I would like to see Secretary Sebelius praising Democratic Congressman Matheson for voting against President Obama’s Affordable Health Care Act. Matheson not only voted against the law but is fighting to repeal it. Matheson brags, “I will vote against the Affordable Health Care Act at every opportunity!” Now imagine Secretary Seblius rewarding the Congressman with a seat on the HHS health insurance committee after publically thanking him for lobbying against the Affordable Health Care Act in the first place.
Secretary Sebelius failed to demonstrate that she understands: a) for many families autism involves tremendous suffering, b) too many people with ASD have disabling medical problems, c) the majority of ASD families want more environmental and less genetic research and d) the CAA was passed and the NIH has money to spend on autism research thanks to the tireless lobbying work of ASD families throughout the country. Easy stuff to understand and validate. Nothing controversial here. It would have cost Secretary Sebelius nothing to acknowledge these points. And it would have been the smart thing for her to do.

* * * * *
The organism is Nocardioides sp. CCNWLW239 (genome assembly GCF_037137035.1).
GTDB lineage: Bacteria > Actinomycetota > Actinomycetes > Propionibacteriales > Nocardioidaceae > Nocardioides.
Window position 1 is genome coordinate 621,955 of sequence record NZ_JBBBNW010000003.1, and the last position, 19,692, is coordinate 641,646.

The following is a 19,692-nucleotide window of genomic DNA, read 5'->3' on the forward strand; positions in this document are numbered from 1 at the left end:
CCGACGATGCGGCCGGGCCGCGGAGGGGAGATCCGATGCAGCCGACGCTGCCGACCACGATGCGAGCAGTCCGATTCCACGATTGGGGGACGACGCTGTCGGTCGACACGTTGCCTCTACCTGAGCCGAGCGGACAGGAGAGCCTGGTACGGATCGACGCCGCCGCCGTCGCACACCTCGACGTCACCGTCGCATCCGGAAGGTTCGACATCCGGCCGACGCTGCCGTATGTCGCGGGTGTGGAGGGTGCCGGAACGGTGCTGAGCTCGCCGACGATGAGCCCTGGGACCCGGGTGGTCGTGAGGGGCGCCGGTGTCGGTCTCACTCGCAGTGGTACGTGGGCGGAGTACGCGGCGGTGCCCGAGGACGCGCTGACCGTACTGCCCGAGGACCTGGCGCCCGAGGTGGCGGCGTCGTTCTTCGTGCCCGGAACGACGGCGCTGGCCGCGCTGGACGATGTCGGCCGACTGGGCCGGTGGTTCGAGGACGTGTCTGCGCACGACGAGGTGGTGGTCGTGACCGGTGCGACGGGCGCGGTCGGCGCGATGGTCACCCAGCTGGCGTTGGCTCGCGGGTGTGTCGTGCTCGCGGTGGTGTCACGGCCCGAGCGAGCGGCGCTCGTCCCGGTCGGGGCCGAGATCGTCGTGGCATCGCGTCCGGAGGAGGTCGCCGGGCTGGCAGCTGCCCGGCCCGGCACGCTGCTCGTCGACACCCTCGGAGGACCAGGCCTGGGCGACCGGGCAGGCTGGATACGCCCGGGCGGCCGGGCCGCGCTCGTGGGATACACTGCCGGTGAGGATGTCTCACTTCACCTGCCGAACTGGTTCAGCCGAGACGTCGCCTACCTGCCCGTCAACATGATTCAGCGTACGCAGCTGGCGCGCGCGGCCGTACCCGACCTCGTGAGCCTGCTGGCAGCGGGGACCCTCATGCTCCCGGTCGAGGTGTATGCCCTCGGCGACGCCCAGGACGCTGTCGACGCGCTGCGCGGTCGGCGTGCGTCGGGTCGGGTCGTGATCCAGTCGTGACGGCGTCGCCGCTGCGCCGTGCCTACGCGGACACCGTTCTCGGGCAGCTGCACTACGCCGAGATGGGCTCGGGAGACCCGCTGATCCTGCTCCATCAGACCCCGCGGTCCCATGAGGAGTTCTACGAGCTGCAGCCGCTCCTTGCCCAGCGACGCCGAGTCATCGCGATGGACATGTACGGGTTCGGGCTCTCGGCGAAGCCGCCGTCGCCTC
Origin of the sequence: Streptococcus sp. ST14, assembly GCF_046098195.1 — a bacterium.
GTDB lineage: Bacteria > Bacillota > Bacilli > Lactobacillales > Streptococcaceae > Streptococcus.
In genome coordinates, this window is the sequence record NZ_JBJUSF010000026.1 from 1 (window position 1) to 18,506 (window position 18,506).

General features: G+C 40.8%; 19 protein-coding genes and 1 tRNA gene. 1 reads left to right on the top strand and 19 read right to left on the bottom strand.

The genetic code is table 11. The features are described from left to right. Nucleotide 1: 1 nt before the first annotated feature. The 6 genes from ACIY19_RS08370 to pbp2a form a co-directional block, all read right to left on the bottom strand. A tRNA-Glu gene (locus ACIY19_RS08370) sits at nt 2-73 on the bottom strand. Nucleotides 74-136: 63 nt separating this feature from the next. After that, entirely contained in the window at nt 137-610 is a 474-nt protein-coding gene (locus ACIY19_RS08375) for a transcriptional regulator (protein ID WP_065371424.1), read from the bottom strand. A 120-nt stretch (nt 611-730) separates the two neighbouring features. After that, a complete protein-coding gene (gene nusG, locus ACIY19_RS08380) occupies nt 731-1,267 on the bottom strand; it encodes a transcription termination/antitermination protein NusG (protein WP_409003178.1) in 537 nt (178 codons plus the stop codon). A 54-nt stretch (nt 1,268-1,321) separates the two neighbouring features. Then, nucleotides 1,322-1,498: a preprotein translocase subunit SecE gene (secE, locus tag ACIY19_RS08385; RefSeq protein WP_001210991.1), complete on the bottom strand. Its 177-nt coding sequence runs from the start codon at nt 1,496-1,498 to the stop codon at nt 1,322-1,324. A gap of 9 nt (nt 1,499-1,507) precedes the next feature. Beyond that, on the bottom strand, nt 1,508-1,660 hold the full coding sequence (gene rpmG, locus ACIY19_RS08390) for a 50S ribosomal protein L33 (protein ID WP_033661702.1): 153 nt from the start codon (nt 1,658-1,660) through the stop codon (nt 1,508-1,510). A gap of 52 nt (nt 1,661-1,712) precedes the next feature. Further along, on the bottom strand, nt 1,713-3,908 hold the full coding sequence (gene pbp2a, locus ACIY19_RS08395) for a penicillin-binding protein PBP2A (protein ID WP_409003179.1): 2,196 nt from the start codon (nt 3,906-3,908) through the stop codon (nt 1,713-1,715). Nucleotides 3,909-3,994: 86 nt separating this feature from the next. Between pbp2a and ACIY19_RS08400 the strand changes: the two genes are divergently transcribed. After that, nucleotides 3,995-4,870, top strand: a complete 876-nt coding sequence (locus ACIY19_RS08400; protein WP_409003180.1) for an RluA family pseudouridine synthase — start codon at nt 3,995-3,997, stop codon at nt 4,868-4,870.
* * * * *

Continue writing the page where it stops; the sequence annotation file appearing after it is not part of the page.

Then we heard from NIH Director Dr. Francis Collins. Immediately Collins complained about the paucity of research funds. Listen, we are realists. The autism community is not fighting for more research money; we just want to better utilize the money we have! There is too much waste and redundancy in NIH financed autism research and families want to put an end to it.